A (mostly) self-driving truck to make long-distance hauls bearable
Besides making swanky rides, Mercedes-Benz also manufactures more mundane vehicles like big rigs. Hence its new prototype, the semi-self-driving Future Truck 2025 – designed to provide a better, easier driving experience for truckers.
The Future Track is based on its award-winning Mercedes-Benz Actros 1845, with an engine that reaches 330 kW (449 hp) and a maximum torque of 2200 newton metres. Couple that with the automated 12-speed Mercedes Power Shift 3 transmission and it already looks like a pretty capable truck.
Sit back and let the truck drive
Engine aside, what makes the Future Truck special is its self-driving features. While not quite the Google self-driving car, it is rigged with enough tech to make the marathon drives truckers contend with a little bit more bearable. There are sensors to check the road ahead, scanning at both 250m and 70m ranges with 18-degree and 130-degree segments at those respective distances.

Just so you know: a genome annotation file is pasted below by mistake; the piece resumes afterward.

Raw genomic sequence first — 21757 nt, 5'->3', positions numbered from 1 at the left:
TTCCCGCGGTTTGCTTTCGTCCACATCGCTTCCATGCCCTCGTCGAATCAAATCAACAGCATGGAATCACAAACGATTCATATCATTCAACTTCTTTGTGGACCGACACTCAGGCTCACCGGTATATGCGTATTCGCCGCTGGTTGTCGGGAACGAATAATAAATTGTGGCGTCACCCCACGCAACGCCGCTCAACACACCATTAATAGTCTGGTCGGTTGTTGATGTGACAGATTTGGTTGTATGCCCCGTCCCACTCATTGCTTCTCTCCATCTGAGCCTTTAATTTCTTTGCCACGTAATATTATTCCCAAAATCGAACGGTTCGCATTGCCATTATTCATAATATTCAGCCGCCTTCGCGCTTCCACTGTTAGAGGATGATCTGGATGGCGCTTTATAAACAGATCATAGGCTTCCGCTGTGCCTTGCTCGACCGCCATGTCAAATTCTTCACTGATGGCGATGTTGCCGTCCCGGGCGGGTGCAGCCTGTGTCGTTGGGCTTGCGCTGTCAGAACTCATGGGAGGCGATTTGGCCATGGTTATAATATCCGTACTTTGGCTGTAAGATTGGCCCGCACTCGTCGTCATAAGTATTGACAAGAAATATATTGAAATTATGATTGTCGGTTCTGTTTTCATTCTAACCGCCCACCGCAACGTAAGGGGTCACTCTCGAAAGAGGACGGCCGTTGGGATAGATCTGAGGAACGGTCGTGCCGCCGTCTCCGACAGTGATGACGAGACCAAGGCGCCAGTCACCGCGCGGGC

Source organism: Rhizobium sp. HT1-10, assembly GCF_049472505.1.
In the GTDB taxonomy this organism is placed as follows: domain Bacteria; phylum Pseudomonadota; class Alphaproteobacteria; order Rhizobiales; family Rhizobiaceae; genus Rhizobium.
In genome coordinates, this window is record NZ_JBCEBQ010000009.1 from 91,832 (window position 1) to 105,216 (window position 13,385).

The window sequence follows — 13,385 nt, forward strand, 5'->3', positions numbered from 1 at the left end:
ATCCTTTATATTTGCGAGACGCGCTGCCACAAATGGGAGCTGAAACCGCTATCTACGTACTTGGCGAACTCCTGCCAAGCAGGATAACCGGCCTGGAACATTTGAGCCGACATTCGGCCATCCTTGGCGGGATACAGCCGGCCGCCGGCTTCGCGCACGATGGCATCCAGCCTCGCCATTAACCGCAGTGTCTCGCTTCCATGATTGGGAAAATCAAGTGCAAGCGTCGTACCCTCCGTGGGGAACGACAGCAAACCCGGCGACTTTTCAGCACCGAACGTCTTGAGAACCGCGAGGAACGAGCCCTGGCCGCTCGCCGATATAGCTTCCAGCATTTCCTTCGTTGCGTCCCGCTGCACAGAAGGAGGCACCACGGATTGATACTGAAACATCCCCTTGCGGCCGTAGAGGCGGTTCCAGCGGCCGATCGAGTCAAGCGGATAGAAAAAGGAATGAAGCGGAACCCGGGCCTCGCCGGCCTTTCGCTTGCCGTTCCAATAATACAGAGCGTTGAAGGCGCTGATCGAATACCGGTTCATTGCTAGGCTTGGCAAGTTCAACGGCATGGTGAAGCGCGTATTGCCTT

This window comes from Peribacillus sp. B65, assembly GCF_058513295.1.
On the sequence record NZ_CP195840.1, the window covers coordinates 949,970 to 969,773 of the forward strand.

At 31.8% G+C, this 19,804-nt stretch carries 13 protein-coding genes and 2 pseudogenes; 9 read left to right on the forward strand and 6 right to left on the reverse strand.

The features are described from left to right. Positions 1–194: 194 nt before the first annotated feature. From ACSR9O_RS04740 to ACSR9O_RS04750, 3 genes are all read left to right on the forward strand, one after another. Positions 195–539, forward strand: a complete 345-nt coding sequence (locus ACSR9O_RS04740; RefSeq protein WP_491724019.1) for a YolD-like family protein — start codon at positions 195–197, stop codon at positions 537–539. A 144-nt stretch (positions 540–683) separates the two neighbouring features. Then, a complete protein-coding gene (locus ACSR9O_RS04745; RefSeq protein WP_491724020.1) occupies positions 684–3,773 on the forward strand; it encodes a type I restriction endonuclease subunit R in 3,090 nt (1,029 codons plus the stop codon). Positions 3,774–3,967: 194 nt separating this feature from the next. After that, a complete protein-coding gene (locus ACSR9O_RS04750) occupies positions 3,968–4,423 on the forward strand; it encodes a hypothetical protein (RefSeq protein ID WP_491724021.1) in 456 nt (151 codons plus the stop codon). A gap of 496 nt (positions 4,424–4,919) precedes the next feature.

Besides sensors, there's a stereo camera with a 100m range that scans an area of 45 degrees horizontally and 27 degrees vertically. It can identify pedestrians (very important), single and double lanes, traffic signs, moving and stationary objects as well as road surface conditions. So long as it contrasts with the background, an object can be recognised by the camera. Added bonus: lane markings.
Sensors are also installed on the left and right side, with ranges of 60m covering a 170 degree angle. So the Future Truck has 'eyes and ears' not just in front but on the sides, giving it a continuous view of the area in front of and beside it.
The truck's system also has a 3D digital map, allowing it to be aware of its position and a road's course and topography.
Truckers can communicate via the onboard WLAN technology with other vehicles and send messages to other vehicles so as to be able to respond to them if needed. There are also notifcations about unusual events including emergency braking, fog lamps and hazard warning system activations.
It's not just about building a really cool truck. Mercedes-Benz sees its system as helping improve overall transport speed by allowing vehicles to communicate and share information, eventually turning road traffic into a self-learning system. This will help improve average transport speed by helping traffic flow without the need to raise the speed limit.
If that means we will have less cause to worry about really big lorries going really fast, we're definitely onboard with this one.
Google's self-driving car